From rubbish to resources: how Waste-to-Energy plants contribute to the circular economy
Take a look at what goes into a typical Waste-to-Energy plant, and see how your unwanted waste can be turned into valuable resources for your community
Globally, it is estimated that 2.24 billion tonnes of waste were generated in 2020, a number expected to increase to 2.88 billion tonnes by 2050. This leads to pollution of our environment and serious health risks for some of the world’s most vulnerable people. Disposing of this abundance of waste responsibly while striving for environmental sustainability poses a growing challenge. Enter Waste-to-Energy plants—a transformative solution that not only manages non-recyclable municipal solid waste but also contributes significantly to the circular economy. These innovative facilities are key to converting waste into valuable resources and producing electricity and heat while minimising environmental impact. As the demand for safe waste management and sustainable energy solutions intensifies, Waste-to-Energy plants provide a means of efficient and environmentally conscious progress.
What goes in a Waste-to-Energy plant?
In 2021, each European citizen produced 530kg of waste, a number rising as high as 834kg per person in Austria. Ideally, societies aim to reduce the waste produced and reuse or recycle items instead of throwing them away. However, a large portion of waste cannot be reused or recycled, or even eternally recycled.
This is the case of non-recyclable, municipal solid waste. This is the rubbish that is generated from households, offices, and other small businesses, that is not sorted for recycling, composting, or other specialised waste streams, and is separately collected as residual waste. The composition can vary based on local rules and procedures, as well as individual habits, but generally, a mixed municipal waste bin may contain the following items:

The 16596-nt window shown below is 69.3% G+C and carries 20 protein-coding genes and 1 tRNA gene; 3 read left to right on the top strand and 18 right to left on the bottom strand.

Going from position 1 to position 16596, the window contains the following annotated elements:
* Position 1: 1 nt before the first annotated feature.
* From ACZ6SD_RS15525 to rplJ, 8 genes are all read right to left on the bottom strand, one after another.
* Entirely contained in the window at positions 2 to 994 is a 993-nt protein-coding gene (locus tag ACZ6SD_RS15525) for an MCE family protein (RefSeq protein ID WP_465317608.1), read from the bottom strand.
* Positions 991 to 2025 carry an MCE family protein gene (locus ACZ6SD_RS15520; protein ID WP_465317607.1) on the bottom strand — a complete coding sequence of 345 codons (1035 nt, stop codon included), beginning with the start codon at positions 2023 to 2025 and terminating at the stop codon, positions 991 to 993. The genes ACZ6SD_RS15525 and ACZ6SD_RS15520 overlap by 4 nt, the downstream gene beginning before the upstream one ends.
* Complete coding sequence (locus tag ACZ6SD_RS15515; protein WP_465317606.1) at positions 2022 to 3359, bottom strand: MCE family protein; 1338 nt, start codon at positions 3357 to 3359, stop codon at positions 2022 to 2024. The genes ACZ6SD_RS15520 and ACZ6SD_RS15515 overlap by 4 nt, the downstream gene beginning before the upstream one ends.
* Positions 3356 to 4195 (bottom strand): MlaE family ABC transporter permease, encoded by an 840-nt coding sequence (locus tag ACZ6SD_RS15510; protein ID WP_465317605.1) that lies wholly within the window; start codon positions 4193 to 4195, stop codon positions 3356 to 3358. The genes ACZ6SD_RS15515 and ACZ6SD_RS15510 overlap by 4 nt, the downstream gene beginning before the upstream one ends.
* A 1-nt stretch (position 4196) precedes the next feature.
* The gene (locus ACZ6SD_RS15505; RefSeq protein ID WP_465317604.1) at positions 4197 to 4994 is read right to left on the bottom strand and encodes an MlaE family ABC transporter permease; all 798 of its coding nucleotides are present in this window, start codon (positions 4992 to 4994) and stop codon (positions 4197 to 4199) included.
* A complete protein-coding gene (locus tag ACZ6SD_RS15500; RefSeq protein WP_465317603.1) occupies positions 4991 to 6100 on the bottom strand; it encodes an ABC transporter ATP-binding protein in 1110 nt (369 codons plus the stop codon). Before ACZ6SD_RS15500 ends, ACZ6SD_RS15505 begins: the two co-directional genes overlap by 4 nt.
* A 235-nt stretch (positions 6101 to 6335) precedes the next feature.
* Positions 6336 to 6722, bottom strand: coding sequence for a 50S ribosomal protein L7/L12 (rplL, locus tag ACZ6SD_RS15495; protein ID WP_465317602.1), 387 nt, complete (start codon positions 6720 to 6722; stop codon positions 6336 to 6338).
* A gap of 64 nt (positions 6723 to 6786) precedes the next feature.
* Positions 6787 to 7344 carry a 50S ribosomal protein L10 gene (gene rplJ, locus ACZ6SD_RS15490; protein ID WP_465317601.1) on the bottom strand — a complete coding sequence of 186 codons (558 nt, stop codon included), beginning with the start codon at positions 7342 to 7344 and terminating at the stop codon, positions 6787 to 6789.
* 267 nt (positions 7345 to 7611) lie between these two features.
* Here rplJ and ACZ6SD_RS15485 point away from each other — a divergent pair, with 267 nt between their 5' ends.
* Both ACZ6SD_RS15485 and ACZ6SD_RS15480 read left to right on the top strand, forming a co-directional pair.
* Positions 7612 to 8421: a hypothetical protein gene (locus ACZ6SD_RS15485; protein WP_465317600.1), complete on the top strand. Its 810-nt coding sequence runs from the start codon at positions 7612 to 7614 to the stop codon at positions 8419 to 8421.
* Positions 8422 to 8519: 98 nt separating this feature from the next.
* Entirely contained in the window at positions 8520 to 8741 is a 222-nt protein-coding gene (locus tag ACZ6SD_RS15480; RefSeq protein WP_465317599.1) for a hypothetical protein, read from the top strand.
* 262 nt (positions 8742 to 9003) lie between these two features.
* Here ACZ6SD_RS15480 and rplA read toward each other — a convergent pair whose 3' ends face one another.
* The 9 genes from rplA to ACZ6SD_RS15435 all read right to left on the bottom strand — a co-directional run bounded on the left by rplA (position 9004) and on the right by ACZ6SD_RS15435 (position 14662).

Non-recyclable or difficult-to-recycle plastics such as mixed materials, laminates, and certain types of plastic films; packaging materials with multiple layers that cannot be easily separated for recycling; soft plastics like plastic bags, wrappers, and packaging materials that are not accepted in regular plastic recycling, or are lightweight and non-biodegradable, e.g., bubble wrap and air pillows, and styrofoam, often used in packaging and disposable containers; rubber gloves, disposable cutlery made of non-recyclable plastics; wrapping paper with metallic or plastic coatings that make it non-recyclable; paper and cardboard materials that are not suitable for recycling due to their adhesive components or because they are contaminated (e.g., pizza boxes); non-recyclable hair ties, clips, and accessories; office stationaries, like staples, clippers, parts of pens, and pencils; certain beverage and food containers with complex layers of materials; old shoes and textiles (e.g., worn-out towels or linens) that are no longer suitable for donation or recycling; leather scraps; non-recyclable toys and pet toys; broken ceramics; artificial flowers; non-recyclable razors or razor cartridges; sanitary products (e.g., feminine and baby); used dog bags and waste from pets that is not composted due to potential pathogens; yard waste; traditional light bulbs that are not energy-efficient and are not accepted in regular recycling due to their different composition; eyewear that is damaged or outdated; candy wrappers; unusable umbrellas made of mixed materials; hand tools or small gadgets that are damaged beyond repair; cigarette butts; small pieces of treated or painted wood that cannot be composted or recycled; small pieces of glass, glassware, or mirrors that cannot be recycled due to their size or contamination; certain metal objects that may not be easily recyclable; and other miscellaneous items.
On top of that, there are rejected materials from recycling and composting processes that need to be treated as well.